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March Madness is consistently one of the biggest gambling events of the year. There are just so many ways to get skin in the game: betting spreads or totals, player props, tournament props, or simply filling out a bracket. These markets all have varying levels of efficiency and various levels of strategy needed to beat them. Today, we’ll walk through different ways to bet on March Madness, whether they’re worth betting for your average person, and what it takes to beat them.



  • Normal betting markets (money lines, spreads, totals, game props) – This is the stuff you see everywhere. You can also bet on first-half spreads, money lines, and totals, as well as props like first team to 10 points.
  • Tournament props – Tournament props are markets like over/under of the worst seed in the Final Four or the odds that all four No. 6 seeds will win their first game. Different books will have vastly different offerings, but there’s usually a fairly robust menu of these across all books, and more will be added as the tourney progresses.
  • Player props – College basketball player props aren’t widely available for most of the year, but they’re everywhere for the NCAA Tournament. Points, rebounds, assists, and 3-pointers made are pretty standard offerings, but some books will also have stuff like PRA, steals, and blocks. College player props are also available on fantasy pick’em sites like PrizePicks and Underdog. Note these are not legal in every state.
  • Filling out a bracket – If you’re reading this article, you know what it means to fill out a bracket. Pick the winner of all 63 games starting in the Round of 64 and ending with the national title game. We have an article on March Madness bracket strategy available here.
  • Calcutta – A Calcutta is an auction where each participant bids to acquire the rights to a team and then gets points based on how those teams do in the tournament. It’s likely the least popular of the five gambling possibilities we have listed so far, but they are still readily available if you look around, and many of these Calcuttas play for big stakes. You can read more about Calcuttas here.



  • Normal betting markets (money lines, spreads, totals, game props) – Since these are offered all season long, they are the most efficient betting markets for March Madness. They’re still beatable, but you should be aware that there are plenty of people who bet this stuff for a living. Furthermore, March Madness brings the highest limits of the college basketball season, so these numbers are generally as efficient as college basketball markets get. Game props (e.g., 1H totals or similar) will be most beatable, but unless you have a fairly sophisticated process, there are probably better ways to find action on the NCAA Tournament. There is coverage everywhere on best bets, systems that can’t fail, comparing KenPom lines to betting lines, but at the end of the day, the best course of action for the vast majority of people is to assume these lines are fair and find another way to get action. With that being said, there’s nothing wrong with betting these if you realize you likely don’t have an edge. Gambling can be a form of entertainment, and there’s nothing wrong with betting within your means to make the games more interesting; just realize your expected ROI is in the -4% range.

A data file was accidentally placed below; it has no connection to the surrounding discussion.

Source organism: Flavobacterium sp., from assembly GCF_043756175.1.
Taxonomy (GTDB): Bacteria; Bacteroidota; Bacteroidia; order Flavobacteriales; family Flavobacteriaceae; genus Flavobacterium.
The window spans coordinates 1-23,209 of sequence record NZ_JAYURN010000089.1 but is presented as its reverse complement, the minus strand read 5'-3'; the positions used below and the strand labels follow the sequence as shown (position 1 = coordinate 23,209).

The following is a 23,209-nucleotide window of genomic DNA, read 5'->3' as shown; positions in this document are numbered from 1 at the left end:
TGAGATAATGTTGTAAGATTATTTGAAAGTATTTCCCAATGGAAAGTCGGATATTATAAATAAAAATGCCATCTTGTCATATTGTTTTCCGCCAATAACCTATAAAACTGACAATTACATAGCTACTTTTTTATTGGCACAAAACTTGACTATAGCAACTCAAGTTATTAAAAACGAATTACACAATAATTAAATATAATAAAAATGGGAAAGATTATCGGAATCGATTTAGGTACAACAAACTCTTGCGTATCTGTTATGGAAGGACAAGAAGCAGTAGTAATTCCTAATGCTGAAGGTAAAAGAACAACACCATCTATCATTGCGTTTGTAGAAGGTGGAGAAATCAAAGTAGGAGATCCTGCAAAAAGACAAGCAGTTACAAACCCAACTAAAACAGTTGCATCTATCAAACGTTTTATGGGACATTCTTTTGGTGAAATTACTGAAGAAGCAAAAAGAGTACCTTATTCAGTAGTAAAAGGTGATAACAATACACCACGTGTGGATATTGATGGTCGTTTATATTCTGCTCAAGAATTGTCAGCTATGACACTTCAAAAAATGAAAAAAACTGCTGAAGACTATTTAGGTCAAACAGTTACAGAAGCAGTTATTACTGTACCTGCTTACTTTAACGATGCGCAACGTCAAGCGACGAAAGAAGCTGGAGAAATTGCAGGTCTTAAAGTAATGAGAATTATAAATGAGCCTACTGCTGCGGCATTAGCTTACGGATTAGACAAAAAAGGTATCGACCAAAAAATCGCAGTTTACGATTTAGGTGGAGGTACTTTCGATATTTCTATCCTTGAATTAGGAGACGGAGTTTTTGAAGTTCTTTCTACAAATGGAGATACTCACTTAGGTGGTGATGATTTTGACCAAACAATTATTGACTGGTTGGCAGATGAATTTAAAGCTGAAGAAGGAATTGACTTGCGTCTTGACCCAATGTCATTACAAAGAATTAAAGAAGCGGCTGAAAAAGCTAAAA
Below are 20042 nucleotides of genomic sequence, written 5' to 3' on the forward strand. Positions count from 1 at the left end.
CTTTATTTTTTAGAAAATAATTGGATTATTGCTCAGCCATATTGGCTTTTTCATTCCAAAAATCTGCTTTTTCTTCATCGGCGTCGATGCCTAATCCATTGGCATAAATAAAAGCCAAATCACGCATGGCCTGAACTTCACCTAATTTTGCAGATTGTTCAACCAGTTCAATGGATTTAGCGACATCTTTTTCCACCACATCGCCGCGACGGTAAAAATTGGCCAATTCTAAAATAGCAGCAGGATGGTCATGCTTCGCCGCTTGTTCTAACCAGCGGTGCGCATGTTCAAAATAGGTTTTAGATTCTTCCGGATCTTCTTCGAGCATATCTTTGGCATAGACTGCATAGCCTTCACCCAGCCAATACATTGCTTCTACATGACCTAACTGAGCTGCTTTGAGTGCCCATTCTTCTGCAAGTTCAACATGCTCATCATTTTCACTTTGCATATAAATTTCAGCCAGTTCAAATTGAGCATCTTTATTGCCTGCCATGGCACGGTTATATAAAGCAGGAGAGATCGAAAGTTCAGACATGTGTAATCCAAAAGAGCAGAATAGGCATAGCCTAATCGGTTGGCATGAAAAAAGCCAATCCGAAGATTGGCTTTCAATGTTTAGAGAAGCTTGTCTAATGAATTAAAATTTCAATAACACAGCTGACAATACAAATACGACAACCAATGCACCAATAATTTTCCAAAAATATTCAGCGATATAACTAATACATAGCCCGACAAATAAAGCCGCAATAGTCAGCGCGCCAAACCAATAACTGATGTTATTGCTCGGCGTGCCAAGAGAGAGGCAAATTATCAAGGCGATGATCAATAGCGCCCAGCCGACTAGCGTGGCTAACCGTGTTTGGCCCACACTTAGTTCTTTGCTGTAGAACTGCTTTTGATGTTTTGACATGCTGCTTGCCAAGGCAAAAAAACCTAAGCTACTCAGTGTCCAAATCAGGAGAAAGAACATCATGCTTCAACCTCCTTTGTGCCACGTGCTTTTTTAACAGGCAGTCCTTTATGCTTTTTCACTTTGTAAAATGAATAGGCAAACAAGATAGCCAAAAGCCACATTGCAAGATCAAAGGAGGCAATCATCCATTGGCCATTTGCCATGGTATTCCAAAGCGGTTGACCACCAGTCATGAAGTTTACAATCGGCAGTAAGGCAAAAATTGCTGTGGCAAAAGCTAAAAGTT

• Tournament props – These are definitely less efficient than more major markets but probably more efficient than player props. Different books may have pretty different numbers on similar props, so it’s worth shopping around for the best number for these. The more obscure, the better with tournament props. You can find odds to make the Sweet 16 everywhere and most books will have pretty similar lines. But if you can find stuff like most points scored by a single player in the tournament or how many game-winning shots will there be, you can probably find some inefficiencies.
  • Player props – With 68 teams in the tournament, usually at least four different categories (points, rebounds, assists, 3-pointers made, and sometimes more), and props for multiple players per team, it’s basically impossible for the books to set efficient numbers on everyone. With that in mind, player props are the best way for the average person to bet on the tournament on sportsbooks. It’s not like it’s free money, but I feel confident the average person could not beat money lines, spreads, and totals. They could beat CBB player props if they really put their mind to it.
  • Filling out a bracket – Assuming you’re in a normal bracket pool where only the top few finishers get paid out, you may not actually realize the positive expected value, but bracket competitions may have the biggest edge depending on who you’re playing against. If you’re in an office pool or playing against your homer friends, that’s a massive +EV spot if you put some time into your bracket. If it’s a high-stakes contest against DFS and betting veterans, you may not have the same edge, but the potential for others to make mistakes is still higher than average given this is a once-per-year event. I wrote an article detailing optimal bracket strategy, and ETR also has a podcast out with TeamRankings’ Jason Lisk.
  • Calcutta – Full disclosure: I haven’t played many Calcuttas, but they’re very popular this time of year. Our friends at Unabated have a great article detailing Calcutta auction strategy. Like with brackets, who you’re playing against is going to be key here. If you’re playing with experienced Calcutta sharps, you may not have a good time, but the EV could be massive if you’re playing against fish.